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Ashikaga Yoshiakira

Ashikaga Yoshiakira (足利 義詮 ?, July 4, 1330—December 28, 1367) was the 2nd shogun of the Ashikaga shogunate who reigned from 1358 to 1367 during the Muromachi period of Japan. Yoshiakira was the son of the founder and first shogun of the Muromachi shogunate, Ashikaga Takauji.

He spent his childhood in Kamakura as a hostage of the Hōjō clan. His father Takauji joined forces with the banished Emperor Go-Daigo. The Kamakura shogunate was overthrown; and Go-Daigo began the process which will come to be known as the Kemmu Restoration.[1]

Yoshiakira was dispatched to Kamakura to maintain peace in the eastern provinces.[2]

In 1349, an internal disturbance of the government caused Yoshiakira to be called back to Kyoto, where he found himself named as Takauji's heir.[3] Yoshiakira succeeded his father Takauji as Seii Taishogun after his death in 1358.[4]

Significant events shape the period during which Yoshiakira was shogun:

  • 1358 -- Takauji dies; Yoshiakira appointed shogun; dissention and defections in shogunate.[5]
  • 1362 -- Hosokawa Kiyouji and Kusunoki Masanori attack Kyoto, Yoshiakira flees, but regains the capital in twenty days.[5]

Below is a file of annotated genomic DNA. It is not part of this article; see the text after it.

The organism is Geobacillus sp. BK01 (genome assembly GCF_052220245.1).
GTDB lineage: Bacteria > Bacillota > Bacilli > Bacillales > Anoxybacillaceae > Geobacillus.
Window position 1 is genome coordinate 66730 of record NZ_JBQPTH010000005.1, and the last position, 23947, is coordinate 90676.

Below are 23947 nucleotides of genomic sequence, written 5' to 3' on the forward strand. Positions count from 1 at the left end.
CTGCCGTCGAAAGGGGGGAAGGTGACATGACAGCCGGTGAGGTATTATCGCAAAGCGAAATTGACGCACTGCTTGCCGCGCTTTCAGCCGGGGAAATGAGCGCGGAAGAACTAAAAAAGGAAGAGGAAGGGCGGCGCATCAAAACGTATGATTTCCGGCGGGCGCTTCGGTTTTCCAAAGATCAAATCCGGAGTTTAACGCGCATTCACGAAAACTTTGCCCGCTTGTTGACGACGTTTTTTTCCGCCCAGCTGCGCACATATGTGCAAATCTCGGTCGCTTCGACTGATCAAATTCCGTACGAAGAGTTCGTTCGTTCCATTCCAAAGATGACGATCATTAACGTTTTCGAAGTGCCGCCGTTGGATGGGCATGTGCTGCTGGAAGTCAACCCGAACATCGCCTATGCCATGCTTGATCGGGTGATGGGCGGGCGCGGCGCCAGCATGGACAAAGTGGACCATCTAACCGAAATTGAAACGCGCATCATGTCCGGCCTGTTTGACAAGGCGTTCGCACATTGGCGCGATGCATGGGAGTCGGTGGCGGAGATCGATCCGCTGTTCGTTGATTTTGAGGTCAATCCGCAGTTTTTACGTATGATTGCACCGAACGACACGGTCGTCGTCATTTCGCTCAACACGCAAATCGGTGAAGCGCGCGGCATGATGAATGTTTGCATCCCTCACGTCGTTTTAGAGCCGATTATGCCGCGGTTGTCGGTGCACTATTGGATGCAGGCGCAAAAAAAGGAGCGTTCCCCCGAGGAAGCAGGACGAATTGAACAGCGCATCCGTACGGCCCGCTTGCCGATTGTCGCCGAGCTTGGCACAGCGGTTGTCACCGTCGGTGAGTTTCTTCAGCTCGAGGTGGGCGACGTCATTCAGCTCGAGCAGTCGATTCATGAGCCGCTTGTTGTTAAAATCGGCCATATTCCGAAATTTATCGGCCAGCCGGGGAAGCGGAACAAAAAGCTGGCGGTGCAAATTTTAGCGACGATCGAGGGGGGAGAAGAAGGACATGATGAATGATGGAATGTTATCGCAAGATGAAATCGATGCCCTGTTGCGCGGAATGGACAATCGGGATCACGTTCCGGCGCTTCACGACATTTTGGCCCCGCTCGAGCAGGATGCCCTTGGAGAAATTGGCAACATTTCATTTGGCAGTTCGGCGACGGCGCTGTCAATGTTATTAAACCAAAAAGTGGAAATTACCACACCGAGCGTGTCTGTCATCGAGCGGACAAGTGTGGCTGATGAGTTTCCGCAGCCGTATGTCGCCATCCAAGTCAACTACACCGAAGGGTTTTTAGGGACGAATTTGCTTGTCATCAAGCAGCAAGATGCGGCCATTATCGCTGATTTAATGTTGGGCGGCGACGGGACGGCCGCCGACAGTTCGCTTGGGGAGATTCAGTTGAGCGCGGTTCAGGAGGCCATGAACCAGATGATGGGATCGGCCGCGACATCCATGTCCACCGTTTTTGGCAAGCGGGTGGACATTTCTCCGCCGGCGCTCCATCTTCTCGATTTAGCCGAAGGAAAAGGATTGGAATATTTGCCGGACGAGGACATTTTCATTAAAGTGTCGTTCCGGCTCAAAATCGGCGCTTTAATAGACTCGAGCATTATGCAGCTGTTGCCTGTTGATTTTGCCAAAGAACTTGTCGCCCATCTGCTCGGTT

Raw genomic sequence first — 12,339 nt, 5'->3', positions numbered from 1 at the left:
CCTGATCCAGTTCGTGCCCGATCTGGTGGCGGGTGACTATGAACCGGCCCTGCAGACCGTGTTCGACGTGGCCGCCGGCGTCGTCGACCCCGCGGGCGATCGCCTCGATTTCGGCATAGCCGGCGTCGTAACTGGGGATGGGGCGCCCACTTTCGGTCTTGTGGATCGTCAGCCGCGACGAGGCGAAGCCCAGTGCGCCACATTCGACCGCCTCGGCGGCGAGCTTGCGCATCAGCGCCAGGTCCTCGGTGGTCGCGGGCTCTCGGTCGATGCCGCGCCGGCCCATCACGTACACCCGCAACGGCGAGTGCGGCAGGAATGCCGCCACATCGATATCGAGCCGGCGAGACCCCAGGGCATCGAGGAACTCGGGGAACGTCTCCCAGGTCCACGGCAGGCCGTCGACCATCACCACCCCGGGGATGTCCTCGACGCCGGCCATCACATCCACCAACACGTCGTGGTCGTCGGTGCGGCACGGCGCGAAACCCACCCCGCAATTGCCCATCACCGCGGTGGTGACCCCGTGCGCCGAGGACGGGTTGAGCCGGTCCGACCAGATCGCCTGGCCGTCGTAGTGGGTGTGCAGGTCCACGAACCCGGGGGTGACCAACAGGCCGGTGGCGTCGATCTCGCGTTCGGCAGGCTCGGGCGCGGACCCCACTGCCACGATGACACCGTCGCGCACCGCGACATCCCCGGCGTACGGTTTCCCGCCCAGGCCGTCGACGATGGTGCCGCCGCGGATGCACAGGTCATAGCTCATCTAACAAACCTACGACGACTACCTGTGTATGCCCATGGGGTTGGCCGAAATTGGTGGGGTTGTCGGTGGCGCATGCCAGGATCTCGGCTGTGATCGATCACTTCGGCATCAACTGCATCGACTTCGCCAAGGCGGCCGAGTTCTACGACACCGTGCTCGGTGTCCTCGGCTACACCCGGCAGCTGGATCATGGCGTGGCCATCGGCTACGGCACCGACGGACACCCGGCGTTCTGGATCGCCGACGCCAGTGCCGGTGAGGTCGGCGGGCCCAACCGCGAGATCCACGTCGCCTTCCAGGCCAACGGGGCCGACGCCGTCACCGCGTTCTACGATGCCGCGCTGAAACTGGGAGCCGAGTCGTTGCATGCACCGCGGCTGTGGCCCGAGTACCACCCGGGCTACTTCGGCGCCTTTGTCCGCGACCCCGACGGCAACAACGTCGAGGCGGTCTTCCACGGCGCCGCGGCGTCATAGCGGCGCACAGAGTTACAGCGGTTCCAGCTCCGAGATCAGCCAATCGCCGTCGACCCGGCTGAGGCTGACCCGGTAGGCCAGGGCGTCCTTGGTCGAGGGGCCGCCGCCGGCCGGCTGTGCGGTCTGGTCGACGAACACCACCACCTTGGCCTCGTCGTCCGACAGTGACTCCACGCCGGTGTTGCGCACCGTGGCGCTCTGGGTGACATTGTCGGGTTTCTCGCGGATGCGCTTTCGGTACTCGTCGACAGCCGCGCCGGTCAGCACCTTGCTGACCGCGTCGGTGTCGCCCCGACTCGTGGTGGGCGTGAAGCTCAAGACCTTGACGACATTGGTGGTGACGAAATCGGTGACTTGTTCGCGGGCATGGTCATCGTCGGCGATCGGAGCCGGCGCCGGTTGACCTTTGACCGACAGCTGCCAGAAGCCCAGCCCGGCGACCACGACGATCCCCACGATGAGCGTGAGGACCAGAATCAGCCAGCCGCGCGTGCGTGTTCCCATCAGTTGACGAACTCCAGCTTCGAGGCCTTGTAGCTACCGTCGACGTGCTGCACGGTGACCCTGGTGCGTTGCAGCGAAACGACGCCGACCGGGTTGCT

• 1365 -- Emperor Go-Daigo's son, Prince Kaneyoshi (also known as Kanenaga) gains control of Kyushu.[5]
  • 1367 -- Kantō Kubō Ashikaga Motouji dies;[5] Yoshiakira falls ill and cedes his position to his son.[6]

Some months after his death, he was succeeded by his son Ashikaga Yoshimitsu as the third shogun in 1368. His tomb is in Tōji-in, Kyoto[7], where his father's also is.

Eras of Yoshiakira's bakufu

The years in which Yoshiakira was shogun are more specifically identified by more than one era name or nengō.[8]

Nanboku-chō southern court
  • Eras as reckoned by legitimate Court (as determined by Meiji rescript):
Nanboku-chō northern Court
  • Eras as reckoned by pretender Court (as determined by Meiji rescript):


  1. ^ Titsingh, Isaac. (1834). Annales des empereurs du japon, pp. 290-294.
  2. ^ Titsingh, p. 303.
  3. ^ Sansom, George. (1961). A History of Japan, 1334-1615, p. 81.
  4. ^ Titsingh, p. 304.
  5. ^ a b c d Ackroyd, Joyce. (1982) Lessons from History: The Tokushi Yoron, p.329.
  6. ^ Titsingh, p. 307.
  7. ^ Titsingh, p. 308.
  8. ^ Titsingh, p. 304-308.


Preceded by:
Ashikaga Takauji
Muromachi Shogun:
Ashikaga Yoshiakira

Succeeded by:
Ashikaga Yoshimitsu


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